Multiculturalism, expatriation and repatriation- three ways of straddling cultures, bringing growth, strengths and and strains.
A multicultural person is one who grows up with several cultures, whether born abroad, having family of different origins, or having lived in different places. Being multicultural opens you up to new possibilities, but it can be difficult to know when to stop. One can fall into a “grass is always greener” phenomenon, looking always to other careers, cultures, partners, jobs. There is also “cherry picking” nostalgia, where one fondly remembers certain elements of other cultures, at the expense of the here and now. All of which can make it difficult to lock in, commit, and move forward in the place in which one finds oneself.
One definition of expats is people who go abroad in search of professional or cultural opportunity. The definition is clear yet broad, embracing economic migrant as much as high-level executives. One could say that we are optimists, bringing hope, energy, curiosity and diversity where we land.
Expatriation is exciting, challenging, horizon-stretching. It can bring all sorts of advantages as it feeds the mind, opens the eye, and nourishes the spirit.But a longterm move into a completely different environment. can be stressful, too. Living in another culture promotes our flexibility, as it pushes us to question our values and theirs, to give up some habits and customs some and strengthen others. While it calls many things into question for both the person who expatriates and those who accompany him, it can also be an opportunity to rethink and renew your priorities, values and relations.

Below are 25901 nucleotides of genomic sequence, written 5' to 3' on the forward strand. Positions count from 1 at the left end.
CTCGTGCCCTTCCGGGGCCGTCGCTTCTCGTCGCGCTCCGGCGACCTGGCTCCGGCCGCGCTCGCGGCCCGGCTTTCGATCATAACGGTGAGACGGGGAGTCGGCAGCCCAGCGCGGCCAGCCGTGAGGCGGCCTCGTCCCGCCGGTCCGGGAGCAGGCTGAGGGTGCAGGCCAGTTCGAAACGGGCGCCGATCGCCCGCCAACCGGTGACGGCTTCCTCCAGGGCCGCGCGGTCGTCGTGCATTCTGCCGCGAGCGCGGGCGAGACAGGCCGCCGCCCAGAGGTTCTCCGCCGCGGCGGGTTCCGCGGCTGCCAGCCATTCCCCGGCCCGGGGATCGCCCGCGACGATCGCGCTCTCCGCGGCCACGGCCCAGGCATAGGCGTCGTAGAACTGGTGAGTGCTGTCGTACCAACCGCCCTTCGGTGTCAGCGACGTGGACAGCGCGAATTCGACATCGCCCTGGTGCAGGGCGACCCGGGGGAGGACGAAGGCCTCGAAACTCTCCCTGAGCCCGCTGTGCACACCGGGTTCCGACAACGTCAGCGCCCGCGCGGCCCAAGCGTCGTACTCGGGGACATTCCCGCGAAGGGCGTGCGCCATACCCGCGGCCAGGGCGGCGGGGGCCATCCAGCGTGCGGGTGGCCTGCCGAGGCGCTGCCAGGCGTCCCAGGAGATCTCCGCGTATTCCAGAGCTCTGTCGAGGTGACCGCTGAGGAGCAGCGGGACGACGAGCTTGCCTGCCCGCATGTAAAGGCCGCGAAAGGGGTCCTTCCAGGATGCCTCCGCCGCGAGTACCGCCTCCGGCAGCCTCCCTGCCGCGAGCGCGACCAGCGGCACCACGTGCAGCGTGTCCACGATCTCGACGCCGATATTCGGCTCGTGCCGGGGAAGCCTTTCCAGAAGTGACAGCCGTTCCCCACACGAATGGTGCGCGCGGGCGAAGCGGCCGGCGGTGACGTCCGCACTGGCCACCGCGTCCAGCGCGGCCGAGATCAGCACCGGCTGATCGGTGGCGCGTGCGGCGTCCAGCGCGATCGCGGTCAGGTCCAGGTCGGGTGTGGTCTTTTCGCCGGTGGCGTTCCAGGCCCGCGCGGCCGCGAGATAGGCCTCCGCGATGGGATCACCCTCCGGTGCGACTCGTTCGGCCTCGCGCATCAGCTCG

It can also engender a sense of DISPLACEMENT, ALIENATION, UPROOTEDNESS, and LONELINESS. You or your partner may feel sense of diminished opportunity if your background, profession or academic achievements are not fully valued or recognised. And working and living with people who don’t necessarily share your cultural assumptions, references or values can have a far-reaching effect on your sense of where you belong.
Repatriation has its own challenges, that are not always acknowledged and dealt with. Coming home to a country one has been away from for years is not as easy as one might have thought. You realise just how much living abroad has changed you, while those around you may expect you to fit right back into your earlier mold. Or you look around the place you thought you knew by heart and find that it has moved on without you, and that you no longer have your reference points here. Such displacement can be extremely disorienting, for if home is not that dreamed-of refuge, what is? Home, so familiar-unfamiliar, perhaps so long dreamed of, can require profound and unexpected readjustments.
That’s when it can be good to talk to a coach…